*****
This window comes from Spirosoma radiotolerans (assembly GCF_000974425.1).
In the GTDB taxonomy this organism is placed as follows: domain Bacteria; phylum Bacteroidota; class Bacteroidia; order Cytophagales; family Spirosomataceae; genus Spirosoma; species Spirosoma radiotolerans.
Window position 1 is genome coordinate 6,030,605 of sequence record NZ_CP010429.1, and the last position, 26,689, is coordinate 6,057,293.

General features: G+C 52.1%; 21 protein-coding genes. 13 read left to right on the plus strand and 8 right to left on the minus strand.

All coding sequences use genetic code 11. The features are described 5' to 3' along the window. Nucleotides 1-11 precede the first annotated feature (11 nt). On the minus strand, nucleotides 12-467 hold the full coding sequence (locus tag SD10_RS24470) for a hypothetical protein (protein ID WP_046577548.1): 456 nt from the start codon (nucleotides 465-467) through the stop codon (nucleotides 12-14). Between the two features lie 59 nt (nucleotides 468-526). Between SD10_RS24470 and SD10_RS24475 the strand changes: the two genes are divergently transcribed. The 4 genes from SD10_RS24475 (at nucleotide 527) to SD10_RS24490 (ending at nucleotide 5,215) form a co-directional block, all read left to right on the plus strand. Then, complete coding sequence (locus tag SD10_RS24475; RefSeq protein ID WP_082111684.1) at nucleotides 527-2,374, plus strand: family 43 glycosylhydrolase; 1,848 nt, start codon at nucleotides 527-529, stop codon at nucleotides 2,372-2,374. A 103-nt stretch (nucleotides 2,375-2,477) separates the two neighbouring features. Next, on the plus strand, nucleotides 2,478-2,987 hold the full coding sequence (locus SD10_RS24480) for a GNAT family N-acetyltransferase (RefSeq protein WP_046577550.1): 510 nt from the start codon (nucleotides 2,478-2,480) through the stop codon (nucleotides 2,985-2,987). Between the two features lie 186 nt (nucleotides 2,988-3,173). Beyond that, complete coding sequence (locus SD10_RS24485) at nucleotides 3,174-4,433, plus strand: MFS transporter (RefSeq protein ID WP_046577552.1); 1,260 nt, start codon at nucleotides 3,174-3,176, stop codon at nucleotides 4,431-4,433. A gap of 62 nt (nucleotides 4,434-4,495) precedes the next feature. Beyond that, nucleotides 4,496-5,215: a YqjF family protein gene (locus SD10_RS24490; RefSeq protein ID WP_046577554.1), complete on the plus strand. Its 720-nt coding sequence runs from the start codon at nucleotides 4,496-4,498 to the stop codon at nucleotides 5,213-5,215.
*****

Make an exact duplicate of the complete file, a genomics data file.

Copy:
This window comes from Spirosoma radiotolerans (assembly GCF_000974425.1).
In the GTDB taxonomy this organism is placed as follows: domain Bacteria; phylum Bacteroidota; class Bacteroidia; order Cytophagales; family Spirosomataceae; genus Spirosoma; species Spirosoma radiotolerans.
Window position 1 is genome coordinate 6,030,605 of sequence record NZ_CP010429.1, and the last position, 26,689, is coordinate 6,057,293.

General features: G+C 52.1%; 21 protein-coding genes. 13 read left to right on the plus strand and 8 right to left on the minus strand.

All coding sequences use genetic code 11. The features are described 5' to 3' along the window. Nucleotides 1-11 precede the first annotated feature (11 nt). On the minus strand, nucleotides 12-467 hold the full coding sequence (locus tag SD10_RS24470) for a hypothetical protein (protein ID WP_046577548.1): 456 nt from the start codon (nucleotides 465-467) through the stop codon (nucleotides 12-14). Between the two features lie 59 nt (nucleotides 468-526). Between SD10_RS24470 and SD10_RS24475 the strand changes: the two genes are divergently transcribed. The 4 genes from SD10_RS24475 (at nucleotide 527) to SD10_RS24490 (ending at nucleotide 5,215) form a co-directional block, all read left to right on the plus strand. Then, complete coding sequence (locus tag SD10_RS24475; RefSeq protein ID WP_082111684.1) at nucleotides 527-2,374, plus strand: family 43 glycosylhydrolase; 1,848 nt, start codon at nucleotides 527-529, stop codon at nucleotides 2,372-2,374. A 103-nt stretch (nucleotides 2,375-2,477) separates the two neighbouring features. Next, on the plus strand, nucleotides 2,478-2,987 hold the full coding sequence (locus SD10_RS24480) for a GNAT family N-acetyltransferase (RefSeq protein WP_046577550.1): 510 nt from the start codon (nucleotides 2,478-2,480) through the stop codon (nucleotides 2,985-2,987). Between the two features lie 186 nt (nucleotides 2,988-3,173). Beyond that, complete coding sequence (locus SD10_RS24485) at nucleotides 3,174-4,433, plus strand: MFS transporter (RefSeq protein ID WP_046577552.1); 1,260 nt, start codon at nucleotides 3,174-3,176, stop codon at nucleotides 4,431-4,433. A gap of 62 nt (nucleotides 4,434-4,495) precedes the next feature. Beyond that, nucleotides 4,496-5,215: a YqjF family protein gene (locus SD10_RS24490; RefSeq protein ID WP_046577554.1), complete on the plus strand. Its 720-nt coding sequence runs from the start codon at nucleotides 4,496-4,498 to the stop codon at nucleotides 5,213-5,215.